Wednesday, September 5, 2007

Intaglio Etching - Step-by-step Process

Intaglio is a process of etching on a metal plate, either zinc or copper and the image etched is transformed on paper, which is termed as limited-edition prints/limited-edition etchings.

Let me try to explain the process on how etchings are usually made in simple steps;
1) Drawing on the surface of the plate.
2) Etching with sharp tool or acid.
3) Inking/pigment.
4) Print.

1) Either Zinc/Copper sheet of required dimension (sizes are usually 1/4 imperial, 1/2 imperial or full imperial) is taken as a ground surface to draw.

Techniques Used:
a)
Dry Point - A sharp metallic instrument 'etching needle or scribe' is taken to groove or mark on the surface of the plate. The groove formed by the tool holds the ink/paint giving a very rich but somewhat fuzzy line. The plate is now ready for print and these plates are not etched.

b) Hard/Soft Ground - A thin coating of hard/soft wax is applied on the surface of hot plate (zinc/copper). Once this layer of wax cools and hardens, any pointed scribe can be used to remove and scrape off the wax thereby exposing the plate for the acid. The plate is then etched in the acid depending on the tones.

c) Aquatint - The surface of the plate is sprinkled with powdered resin and then heated so the resin melts and clings. The plate is then immersed in a bath of acid to bite/eat the areas not covered by the resin, creating a porous ground. Each of the different tonal areas on the plate is etched at different length of time. The deeper the etch, the more ink will gather in the etched texture and the more solidly the area will print. Aquatint is rarely employed by itself, but rather in combination with other intaglio methods.

2) Etching - Nitric acid of different concentration is used to bite/eat the plate thereby creating lines/groves. Immersing the plate into the acid for longer period of time will get bolder/darker tones than when kept for shorter period of time. To those places or spots where you do not need darkening, asphaltum (similar to tar) is touched up with a brush.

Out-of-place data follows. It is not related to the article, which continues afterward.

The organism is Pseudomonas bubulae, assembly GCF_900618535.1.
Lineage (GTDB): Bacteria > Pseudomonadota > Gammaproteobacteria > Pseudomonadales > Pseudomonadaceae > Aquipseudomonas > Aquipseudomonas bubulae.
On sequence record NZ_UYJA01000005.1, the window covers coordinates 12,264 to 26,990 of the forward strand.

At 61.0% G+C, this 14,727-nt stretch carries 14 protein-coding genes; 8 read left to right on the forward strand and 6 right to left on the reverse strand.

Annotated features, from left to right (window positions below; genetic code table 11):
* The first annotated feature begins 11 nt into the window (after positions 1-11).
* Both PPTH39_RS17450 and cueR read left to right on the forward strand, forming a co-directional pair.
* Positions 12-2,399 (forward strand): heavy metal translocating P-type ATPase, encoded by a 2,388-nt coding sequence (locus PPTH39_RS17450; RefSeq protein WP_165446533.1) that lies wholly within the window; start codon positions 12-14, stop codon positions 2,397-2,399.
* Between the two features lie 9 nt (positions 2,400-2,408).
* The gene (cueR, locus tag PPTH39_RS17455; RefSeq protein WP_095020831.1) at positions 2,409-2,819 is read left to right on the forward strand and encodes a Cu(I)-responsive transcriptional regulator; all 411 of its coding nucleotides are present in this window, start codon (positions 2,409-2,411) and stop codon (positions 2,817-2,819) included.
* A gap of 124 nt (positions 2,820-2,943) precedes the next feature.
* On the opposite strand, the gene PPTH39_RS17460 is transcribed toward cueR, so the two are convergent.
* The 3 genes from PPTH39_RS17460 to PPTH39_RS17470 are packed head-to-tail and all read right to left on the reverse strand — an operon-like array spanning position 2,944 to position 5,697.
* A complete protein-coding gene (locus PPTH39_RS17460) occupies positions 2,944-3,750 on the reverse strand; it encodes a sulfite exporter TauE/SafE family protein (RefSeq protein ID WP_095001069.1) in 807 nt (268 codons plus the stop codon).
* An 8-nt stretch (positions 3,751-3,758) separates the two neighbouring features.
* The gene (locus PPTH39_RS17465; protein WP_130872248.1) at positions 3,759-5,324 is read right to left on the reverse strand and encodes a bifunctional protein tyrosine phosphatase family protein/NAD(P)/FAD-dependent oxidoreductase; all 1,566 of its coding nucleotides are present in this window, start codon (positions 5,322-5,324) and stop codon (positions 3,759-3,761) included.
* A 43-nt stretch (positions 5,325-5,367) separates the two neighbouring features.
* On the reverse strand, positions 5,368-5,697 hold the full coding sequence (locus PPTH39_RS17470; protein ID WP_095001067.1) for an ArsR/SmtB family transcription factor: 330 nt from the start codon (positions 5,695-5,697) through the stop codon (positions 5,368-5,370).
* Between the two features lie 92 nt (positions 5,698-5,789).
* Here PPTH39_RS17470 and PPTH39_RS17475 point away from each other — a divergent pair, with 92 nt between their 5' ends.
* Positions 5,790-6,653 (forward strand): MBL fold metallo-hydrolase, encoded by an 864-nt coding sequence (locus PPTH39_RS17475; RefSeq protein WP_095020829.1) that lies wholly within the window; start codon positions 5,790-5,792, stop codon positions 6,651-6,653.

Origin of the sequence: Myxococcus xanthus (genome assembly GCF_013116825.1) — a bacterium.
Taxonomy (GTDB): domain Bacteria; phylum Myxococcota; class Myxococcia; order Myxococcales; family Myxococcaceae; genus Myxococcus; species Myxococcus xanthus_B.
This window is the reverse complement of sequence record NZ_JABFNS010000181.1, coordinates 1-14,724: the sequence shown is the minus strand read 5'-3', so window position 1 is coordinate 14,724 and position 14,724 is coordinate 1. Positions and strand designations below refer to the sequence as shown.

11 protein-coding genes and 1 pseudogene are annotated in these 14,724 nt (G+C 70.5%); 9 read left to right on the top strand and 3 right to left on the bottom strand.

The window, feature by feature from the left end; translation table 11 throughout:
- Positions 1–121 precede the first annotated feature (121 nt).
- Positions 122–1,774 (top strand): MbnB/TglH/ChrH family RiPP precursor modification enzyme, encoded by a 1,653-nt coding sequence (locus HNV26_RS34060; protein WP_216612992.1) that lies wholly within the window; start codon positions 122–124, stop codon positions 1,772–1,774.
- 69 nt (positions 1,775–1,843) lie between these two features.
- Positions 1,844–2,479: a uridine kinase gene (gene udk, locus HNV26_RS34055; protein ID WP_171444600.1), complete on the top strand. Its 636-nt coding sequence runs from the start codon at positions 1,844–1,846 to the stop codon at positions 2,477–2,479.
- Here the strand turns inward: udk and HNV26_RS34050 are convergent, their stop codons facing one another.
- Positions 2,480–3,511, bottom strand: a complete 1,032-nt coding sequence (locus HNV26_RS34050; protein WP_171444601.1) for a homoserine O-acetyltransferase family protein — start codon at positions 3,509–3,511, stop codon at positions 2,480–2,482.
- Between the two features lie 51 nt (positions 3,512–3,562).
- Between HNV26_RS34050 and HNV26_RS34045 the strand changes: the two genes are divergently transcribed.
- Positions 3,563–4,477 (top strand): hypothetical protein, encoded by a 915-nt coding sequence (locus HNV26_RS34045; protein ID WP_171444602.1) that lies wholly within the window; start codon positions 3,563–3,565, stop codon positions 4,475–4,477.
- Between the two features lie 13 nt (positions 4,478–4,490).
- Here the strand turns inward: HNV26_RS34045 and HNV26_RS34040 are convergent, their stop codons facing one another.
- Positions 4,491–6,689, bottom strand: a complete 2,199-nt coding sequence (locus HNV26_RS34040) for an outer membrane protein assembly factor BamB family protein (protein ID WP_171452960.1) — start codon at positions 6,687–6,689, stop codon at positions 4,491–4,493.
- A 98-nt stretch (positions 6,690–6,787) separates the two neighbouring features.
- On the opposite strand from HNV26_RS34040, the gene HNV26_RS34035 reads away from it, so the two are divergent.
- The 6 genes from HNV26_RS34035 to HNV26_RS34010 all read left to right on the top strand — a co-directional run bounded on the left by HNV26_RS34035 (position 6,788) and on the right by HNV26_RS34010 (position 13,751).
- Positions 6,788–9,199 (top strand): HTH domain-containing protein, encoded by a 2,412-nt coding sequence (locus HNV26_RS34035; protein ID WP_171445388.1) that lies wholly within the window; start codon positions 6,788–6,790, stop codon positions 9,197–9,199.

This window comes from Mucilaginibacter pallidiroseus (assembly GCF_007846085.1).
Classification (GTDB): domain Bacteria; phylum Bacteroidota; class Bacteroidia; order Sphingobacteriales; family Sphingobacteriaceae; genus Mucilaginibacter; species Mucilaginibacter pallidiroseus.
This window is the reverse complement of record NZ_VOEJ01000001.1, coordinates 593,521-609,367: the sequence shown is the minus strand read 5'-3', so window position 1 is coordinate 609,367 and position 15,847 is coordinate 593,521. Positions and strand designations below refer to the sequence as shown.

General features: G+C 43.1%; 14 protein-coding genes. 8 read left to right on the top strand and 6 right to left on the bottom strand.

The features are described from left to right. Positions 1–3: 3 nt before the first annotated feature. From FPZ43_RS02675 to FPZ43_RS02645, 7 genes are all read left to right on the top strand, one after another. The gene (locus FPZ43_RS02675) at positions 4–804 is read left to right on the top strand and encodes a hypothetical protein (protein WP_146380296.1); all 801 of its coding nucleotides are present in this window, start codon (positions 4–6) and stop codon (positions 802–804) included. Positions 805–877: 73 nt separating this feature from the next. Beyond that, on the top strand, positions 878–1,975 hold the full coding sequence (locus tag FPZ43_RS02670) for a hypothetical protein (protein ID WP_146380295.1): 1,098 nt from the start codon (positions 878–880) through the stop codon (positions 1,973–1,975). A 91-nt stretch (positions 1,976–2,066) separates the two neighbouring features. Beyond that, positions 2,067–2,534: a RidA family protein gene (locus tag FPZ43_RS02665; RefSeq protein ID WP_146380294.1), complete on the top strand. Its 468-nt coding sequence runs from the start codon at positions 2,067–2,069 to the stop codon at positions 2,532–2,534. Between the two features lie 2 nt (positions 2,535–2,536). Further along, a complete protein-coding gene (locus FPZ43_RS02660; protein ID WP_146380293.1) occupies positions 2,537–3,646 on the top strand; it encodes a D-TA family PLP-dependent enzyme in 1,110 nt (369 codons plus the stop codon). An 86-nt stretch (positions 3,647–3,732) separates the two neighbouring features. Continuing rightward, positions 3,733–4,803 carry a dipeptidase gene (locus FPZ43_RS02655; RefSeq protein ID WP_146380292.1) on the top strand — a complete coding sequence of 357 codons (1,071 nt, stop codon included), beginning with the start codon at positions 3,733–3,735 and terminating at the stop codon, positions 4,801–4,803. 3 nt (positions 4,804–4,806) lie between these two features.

3)
Inking - Ink/pigment of the chosen color is wiped on the surface of the engraved plate with the help of a hand roller for even surfacing so as to fill all the grooves/lines. The excess ink/pigment is then wiped carefully with cleaning agent from the surface of the plate so that only the etched areas will be imprinted on the paper.

4) Printing - The plate is placed on to the printing press facing upwards. Printmaking paper, which is 100% cotton and dampened to make it flexible enough to suck the ink out of the grooves, is placed on the surface of the plate. Now the plate is rolled with equal pressure from the printing press and felt blankets are used to cushion the roller. The printed edition is carefully removed and dried. Since these plates wear out or become dull as multiple editions are taken, only limited high-quality prints can be taken. Artists usually prefer to take 10 - 15 editions but it is best to limit the number to 20, which usually is the number taken during art camps to workout the commercial aspect of the gallery costs incurred.

The artist argues in his own words - "We haven't scratched beyond the surface of the plate," as nymphs and invented creatures surface on his acid-washed plate. "The thought, the process, the print - each stage is so intense. Each uncovers the truth of embedded myths. In this art, you need riyaaz more than schooling or gurus. When the image appears on a pulled print, it is an act as pure as offering worship."


FAQs:

Q) Are etchings considered original works of art?

A) The Print Council of America issued guidelines establishing criteria for an original etching print:

  1. The artist alone must create the master image on the metal/stone to make the print.

  2. The print, if not printed by the artist, should be hand printed by someone under the artist's direct supervision.

  3. Each impression should be approved and signed by the artist and the master plate canceled/destroyed. The original print is not a copy of anything else, not a copy of a painting or another print. If an artist chooses to copy his own work, originally done in another medium, it would be a print done after an oil or other medium. An original print is a creative endeavor by the artist and therefore is as valid an expression as is any other form of visual art - may it be a painting or a sculpture. The original print is a work of art in it's own right.

Q) What is A/P print?

A) A/P is in short Artist's Proof. An artist takes editions of his prints say for instance 10; each edition is signed by the artist on one side of the print and on the other side it is numbered in the order of 1/10 (meaning first edition out of 10 prints in all). Apart from the 10, the artist may wish to take few extra copies either for his personal reference or to gift it to his friends/visitors, which he marks them as A/P.

Q) How are etchings signed, dated and numbered?

A) All etchings are signed, dated and numbered with pencil as a rule. Just below the crease of the plate's image; on the left hand side/right hand side is the artist's signature and year printed. Corresponding to the opposite side is the edition number and if there is a title it would be directly below the center of the image.

2 comments:

graal said...

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